By default, uses June 30 as the cutoff date because data from the BHP is measured on the last day of June (Schmucker et al. 2016). This cutoff date is set in Of course, there might be situations where a different cutoff date is more appropriate. Furthermore, researchers might be interested in panel data with a higher frequency, such as monthly or quarterly data. For instance, to create a monthly panel, users first have to count the months each spell contains and then n-plicate the spells accordingly using Stata’s expand function. Next, users should adjust the start and end dates of spells to cover only one month. Finally, users could restrict the sample to one spell per month, e.g., by using multiple cutoff dates or by only keeping the main spell in each month. Compared to a yearly panel, a monthly panel allows us to more precisely model the timing of economic effects. However, studies should be aware that in Germany, employers are not obligated to register all status changes of their employees within the year. Therefore, the majority of employment spells come from compulsory notifications from the end of the year. Artificially expanding static data might result in overconfident estimates. Thus, researchers should study their data carefully before expanding it and judge whether such an operation is legitimate. Another alternative to a yearly panel is a data set that counts the days until/since a specific treatment date. For spells that do not cover the treatment date, users can simply count the days until/since the treatment. For episodes that include the treatment date, researchers would have to design a more elaborate procedure that is in line with their research questions. Generally, it is advisable to align the timing of the data set with the timing of the research question. For instance, when we are interested in the effect of work experience on earnings and are working with a yearly panel with June 30 as the reference date, it makes sense to also measure the accumulated work experience on June 30 every year.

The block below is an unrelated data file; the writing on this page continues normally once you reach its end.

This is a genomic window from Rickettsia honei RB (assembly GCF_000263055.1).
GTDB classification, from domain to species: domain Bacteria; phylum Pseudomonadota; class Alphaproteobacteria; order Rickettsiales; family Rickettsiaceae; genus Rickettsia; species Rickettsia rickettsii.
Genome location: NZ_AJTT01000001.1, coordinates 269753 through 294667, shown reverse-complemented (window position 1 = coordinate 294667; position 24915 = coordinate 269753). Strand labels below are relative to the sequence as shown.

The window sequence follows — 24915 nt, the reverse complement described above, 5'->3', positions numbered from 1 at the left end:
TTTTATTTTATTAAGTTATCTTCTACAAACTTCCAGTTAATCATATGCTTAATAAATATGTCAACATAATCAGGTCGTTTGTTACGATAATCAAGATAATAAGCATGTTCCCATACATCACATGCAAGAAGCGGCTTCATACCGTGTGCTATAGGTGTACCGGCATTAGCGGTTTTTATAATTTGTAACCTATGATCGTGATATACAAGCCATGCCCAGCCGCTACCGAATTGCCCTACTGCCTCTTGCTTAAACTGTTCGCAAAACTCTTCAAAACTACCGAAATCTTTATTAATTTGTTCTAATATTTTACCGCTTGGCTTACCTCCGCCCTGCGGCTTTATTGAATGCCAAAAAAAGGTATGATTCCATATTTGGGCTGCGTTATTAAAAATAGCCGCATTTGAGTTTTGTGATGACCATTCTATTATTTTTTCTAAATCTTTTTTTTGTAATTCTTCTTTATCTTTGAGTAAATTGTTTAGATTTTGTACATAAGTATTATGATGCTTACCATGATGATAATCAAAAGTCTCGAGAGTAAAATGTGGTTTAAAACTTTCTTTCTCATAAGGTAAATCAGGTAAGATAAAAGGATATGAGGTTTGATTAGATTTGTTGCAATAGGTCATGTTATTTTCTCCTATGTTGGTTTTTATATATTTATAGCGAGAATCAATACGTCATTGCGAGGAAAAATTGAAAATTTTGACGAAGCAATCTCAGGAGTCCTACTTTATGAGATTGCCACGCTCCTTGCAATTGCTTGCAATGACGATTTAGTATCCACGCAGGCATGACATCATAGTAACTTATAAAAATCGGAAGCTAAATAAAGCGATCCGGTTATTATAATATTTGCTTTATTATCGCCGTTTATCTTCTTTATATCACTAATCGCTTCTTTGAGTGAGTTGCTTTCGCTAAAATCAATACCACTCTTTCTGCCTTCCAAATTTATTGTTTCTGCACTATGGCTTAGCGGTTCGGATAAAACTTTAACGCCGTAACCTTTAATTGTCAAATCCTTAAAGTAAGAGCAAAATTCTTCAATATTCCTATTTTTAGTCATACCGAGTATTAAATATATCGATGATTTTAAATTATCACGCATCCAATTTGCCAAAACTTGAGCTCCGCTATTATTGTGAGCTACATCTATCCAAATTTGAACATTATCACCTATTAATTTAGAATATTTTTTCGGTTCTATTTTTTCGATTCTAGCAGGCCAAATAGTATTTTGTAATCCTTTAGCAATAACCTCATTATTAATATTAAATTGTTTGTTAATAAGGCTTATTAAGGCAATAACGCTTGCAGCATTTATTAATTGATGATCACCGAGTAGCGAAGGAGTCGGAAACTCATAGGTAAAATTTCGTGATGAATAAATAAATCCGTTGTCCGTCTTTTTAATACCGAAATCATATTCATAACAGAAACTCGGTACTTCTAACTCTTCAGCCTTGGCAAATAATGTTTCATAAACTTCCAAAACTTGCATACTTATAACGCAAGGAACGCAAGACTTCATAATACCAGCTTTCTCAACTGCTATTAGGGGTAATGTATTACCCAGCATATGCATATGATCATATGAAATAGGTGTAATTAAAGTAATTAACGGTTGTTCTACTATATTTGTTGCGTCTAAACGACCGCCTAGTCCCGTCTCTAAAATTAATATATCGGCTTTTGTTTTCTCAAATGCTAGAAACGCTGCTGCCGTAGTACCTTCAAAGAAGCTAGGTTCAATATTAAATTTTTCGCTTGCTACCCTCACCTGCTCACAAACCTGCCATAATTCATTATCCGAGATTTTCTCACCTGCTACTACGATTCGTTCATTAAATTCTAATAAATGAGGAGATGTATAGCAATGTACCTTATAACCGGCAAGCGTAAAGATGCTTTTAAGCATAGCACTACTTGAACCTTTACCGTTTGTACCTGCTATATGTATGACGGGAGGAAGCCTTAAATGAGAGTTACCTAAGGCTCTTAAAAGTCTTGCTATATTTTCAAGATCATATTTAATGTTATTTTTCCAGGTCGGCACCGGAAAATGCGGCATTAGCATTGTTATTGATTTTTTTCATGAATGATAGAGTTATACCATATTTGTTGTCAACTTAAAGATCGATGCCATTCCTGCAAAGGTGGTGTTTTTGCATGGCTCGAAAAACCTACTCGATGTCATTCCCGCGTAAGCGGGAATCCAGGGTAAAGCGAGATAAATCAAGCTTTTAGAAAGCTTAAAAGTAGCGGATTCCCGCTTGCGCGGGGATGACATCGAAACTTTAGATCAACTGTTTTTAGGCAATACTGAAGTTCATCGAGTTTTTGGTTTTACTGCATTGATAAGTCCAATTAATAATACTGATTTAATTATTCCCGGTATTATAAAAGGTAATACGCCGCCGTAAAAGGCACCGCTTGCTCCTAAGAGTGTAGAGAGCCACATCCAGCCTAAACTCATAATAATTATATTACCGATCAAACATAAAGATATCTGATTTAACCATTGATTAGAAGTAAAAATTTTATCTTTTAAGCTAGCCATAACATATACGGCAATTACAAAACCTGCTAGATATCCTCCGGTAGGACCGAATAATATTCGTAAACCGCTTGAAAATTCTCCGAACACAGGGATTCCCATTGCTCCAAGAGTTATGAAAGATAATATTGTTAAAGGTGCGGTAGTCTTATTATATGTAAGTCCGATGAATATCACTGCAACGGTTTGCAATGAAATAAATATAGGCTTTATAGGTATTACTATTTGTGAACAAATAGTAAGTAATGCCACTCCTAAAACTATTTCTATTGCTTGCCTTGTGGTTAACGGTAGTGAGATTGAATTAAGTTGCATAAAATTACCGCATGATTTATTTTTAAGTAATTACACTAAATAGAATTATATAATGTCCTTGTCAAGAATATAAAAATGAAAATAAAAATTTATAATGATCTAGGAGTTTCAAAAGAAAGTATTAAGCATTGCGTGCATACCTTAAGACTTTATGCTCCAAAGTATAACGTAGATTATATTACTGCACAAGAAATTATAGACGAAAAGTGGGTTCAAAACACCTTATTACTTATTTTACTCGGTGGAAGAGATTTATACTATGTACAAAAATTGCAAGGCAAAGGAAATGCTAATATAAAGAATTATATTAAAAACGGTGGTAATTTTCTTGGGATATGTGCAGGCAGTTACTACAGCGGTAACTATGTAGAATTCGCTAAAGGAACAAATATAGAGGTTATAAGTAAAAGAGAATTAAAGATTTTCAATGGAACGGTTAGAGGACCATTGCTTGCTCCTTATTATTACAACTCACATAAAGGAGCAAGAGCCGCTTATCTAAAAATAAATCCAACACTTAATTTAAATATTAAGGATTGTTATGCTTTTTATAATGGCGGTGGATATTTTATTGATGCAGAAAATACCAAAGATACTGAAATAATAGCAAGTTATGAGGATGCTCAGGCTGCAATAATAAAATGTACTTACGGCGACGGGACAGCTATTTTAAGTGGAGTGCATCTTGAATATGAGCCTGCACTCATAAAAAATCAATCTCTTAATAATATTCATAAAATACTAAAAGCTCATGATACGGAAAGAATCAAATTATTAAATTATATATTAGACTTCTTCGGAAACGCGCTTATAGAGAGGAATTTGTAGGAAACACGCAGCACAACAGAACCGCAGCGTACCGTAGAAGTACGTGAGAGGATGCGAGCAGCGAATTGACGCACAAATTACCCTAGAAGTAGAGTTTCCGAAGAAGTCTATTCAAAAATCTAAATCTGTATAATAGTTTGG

2.18 do-file:

Finally, sorts the data, declares the panel structure (default setting: yearly panel), and compresses variables.Footnote 30 If variables are irrelevant for the data analysis, it might also be advisable to drop them using After running it, sets the label language (default setting: English) and saves the final data set as siab_clean.dta in the data folder.

3 Concluding remarks

Since the first version of the SIAB was made available to the scientific community, researchers have asked the IAB to provide either a fully prepared version of the the SIAB or a field manual that explicitly describes the entire process of data preparation. While such a manual would certainly be very practical, it also presents a number of problems. It is extremely difficult to accommodate the idiosyncratic needs of any research project. There are several ways to deal with problems in the data, such as parallel spells or censored wages, and often there is no consensus on which method is the right one. Providing a manual for data preparation would risk consolidating a status quo where decisions should really be made by the researcher.

We are aware of these problems, but we also know that preparing the SIAB is a complicated task, especially for researchers who have little experience preparing administrative data. Even experienced researchers may not be aware of some of the problems in preparing the SIAB. Our goal is not to provide a comprehensive manual to preparing the SIAB. Rather, we want to highlight the steps necessary to prepare this data set and provide some examples of possible approaches to preparation.